Sitting around tables on a crowded stage in a small theater on the Forest Park campus of St. Louis Community College, committee members heard witnesses for about eight hours -- asking questions and at times badgering those who dared to speak out against Medicaid expansion.
Several witnesses told evocative personal stories about how Medicaid helped sustain them in hard times and return them to productive lives.
"A few short years ago Medicaid helped save my life," said Jim Shortall, an entrepreneur and board member of several local, state and national mental health associations.
"People like me can and do recover," said Shortall, who has a bipolar disorder. "Treatment works -- if you get it. Medicaid ... bridged me to where I am today: employed and insured."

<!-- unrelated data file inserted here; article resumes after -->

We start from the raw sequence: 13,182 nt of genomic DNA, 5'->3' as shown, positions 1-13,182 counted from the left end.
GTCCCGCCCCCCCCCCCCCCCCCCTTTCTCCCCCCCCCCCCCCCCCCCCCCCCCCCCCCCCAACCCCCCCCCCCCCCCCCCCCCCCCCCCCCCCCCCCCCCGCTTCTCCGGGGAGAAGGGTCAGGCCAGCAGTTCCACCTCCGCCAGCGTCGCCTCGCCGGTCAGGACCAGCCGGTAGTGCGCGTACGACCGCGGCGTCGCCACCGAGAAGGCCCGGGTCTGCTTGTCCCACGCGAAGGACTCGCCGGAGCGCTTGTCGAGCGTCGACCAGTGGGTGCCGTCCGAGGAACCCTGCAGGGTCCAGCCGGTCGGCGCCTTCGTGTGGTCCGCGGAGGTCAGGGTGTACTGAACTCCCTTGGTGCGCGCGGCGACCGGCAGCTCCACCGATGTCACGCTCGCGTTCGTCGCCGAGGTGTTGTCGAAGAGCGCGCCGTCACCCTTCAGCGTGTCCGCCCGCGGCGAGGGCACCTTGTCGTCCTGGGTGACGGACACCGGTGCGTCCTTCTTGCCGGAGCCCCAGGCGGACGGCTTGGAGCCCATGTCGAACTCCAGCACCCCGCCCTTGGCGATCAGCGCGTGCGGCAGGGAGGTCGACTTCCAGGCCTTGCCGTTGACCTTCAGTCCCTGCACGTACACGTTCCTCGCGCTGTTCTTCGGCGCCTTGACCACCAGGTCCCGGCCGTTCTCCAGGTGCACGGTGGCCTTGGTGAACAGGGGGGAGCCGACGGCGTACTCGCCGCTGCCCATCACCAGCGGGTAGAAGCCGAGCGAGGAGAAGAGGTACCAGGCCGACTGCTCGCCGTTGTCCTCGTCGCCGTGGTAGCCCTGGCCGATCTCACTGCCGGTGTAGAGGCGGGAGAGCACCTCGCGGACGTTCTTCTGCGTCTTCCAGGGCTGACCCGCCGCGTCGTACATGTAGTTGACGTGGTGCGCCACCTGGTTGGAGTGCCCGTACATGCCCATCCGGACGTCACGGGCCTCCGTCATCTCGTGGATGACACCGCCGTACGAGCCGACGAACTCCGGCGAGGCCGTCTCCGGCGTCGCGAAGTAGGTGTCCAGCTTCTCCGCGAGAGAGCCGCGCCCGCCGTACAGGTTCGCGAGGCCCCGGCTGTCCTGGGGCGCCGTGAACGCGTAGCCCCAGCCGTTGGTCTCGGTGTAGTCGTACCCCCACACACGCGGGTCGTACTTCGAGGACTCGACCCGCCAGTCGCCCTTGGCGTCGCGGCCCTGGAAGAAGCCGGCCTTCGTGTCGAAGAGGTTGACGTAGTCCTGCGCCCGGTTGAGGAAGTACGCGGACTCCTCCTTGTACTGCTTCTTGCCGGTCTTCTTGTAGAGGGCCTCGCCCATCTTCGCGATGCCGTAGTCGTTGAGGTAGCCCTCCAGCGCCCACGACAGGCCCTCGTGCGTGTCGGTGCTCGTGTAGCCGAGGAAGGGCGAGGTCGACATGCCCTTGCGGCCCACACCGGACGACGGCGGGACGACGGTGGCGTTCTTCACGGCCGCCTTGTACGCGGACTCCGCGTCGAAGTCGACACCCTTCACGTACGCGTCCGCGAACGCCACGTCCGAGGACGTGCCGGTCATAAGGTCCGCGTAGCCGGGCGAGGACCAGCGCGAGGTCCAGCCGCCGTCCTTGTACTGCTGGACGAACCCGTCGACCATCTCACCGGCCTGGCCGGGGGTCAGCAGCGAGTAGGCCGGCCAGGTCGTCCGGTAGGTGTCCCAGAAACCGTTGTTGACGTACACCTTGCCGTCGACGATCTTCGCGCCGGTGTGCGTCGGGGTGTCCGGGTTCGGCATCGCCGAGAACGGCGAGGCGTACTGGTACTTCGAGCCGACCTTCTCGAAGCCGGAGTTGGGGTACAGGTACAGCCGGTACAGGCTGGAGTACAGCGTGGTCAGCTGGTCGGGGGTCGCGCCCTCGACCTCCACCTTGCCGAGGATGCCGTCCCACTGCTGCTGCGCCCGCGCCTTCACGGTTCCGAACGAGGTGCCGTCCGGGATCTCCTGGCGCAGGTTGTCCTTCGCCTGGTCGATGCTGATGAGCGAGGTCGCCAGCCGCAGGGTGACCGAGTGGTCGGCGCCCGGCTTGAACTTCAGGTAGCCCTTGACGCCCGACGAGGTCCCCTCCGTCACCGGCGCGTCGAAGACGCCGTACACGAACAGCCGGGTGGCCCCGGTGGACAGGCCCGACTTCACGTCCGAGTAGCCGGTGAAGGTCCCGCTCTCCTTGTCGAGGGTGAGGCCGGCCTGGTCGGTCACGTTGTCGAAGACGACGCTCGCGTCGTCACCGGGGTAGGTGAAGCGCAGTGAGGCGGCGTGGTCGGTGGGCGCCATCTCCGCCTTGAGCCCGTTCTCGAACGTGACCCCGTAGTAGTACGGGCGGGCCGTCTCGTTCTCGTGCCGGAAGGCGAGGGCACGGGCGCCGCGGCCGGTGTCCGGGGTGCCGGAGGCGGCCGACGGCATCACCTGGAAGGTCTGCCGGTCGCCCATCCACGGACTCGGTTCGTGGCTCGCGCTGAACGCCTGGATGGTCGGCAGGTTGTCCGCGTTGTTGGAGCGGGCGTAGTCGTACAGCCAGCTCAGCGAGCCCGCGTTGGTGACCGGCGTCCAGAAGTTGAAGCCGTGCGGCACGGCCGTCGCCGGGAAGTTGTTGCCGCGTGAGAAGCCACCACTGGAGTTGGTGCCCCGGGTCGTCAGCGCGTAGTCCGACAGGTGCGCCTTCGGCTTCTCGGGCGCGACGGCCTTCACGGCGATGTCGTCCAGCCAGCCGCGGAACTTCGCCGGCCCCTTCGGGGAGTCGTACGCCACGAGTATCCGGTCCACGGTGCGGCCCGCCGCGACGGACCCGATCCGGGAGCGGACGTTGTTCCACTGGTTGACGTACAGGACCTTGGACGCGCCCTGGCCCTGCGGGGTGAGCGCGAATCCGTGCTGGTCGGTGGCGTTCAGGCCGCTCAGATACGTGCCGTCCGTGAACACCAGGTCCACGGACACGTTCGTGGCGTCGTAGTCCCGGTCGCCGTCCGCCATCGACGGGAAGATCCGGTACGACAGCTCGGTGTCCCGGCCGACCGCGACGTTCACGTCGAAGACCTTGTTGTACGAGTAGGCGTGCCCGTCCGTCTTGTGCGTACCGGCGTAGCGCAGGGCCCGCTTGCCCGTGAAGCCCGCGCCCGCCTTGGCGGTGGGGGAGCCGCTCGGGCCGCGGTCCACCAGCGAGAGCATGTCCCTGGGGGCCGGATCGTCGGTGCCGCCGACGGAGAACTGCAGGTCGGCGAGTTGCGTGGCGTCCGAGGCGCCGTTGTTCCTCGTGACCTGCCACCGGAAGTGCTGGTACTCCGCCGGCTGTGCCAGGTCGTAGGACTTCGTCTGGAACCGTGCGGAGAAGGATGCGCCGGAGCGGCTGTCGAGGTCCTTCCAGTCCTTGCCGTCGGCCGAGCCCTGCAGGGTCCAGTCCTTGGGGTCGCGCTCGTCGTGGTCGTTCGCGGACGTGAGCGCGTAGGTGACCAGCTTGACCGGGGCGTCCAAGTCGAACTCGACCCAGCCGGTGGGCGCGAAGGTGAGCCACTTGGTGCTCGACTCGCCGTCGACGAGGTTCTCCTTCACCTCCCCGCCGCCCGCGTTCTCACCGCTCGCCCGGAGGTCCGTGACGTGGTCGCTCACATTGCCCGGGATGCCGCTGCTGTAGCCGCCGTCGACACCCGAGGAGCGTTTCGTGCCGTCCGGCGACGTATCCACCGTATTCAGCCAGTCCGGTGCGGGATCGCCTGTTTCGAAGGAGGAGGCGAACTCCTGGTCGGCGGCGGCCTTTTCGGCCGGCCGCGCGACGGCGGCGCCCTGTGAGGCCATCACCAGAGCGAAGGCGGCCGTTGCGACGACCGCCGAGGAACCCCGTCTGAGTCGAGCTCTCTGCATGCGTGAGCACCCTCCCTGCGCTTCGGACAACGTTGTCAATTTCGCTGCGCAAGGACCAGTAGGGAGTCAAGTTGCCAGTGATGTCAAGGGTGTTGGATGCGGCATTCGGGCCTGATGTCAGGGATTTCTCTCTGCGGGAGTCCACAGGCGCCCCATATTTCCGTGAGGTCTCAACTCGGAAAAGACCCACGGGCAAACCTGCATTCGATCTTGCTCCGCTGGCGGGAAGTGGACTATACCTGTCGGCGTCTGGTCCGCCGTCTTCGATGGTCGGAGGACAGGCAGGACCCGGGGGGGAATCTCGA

Medicaid advocates also delivered boxes containing what they described as 1,750 official witness forms of Missouri residents testifying in support of Medicaid expansion.
Former Sen. Jim Lembke, who appeared on behalf of a nonprofit organization called United for Missouri, was among a handful of speakers who testified against Medicaid expansion.
Lembke, who noted that 27 states had decided so far not to expand Medicaid, said the program's rising costs ran the risk of bankrupting Missouri and other states. "I don't believe that we can trust the federal government," he said.
Sgt. Jeremy Romo, coordinator of St. Louis County Police Department's crisis intervention team, said he believed a decision not to expand Medicaid would be "a disaster" for low-income people with a serious mental illness who need access to care and follow-up treatment. "They end up losing their lives," he said.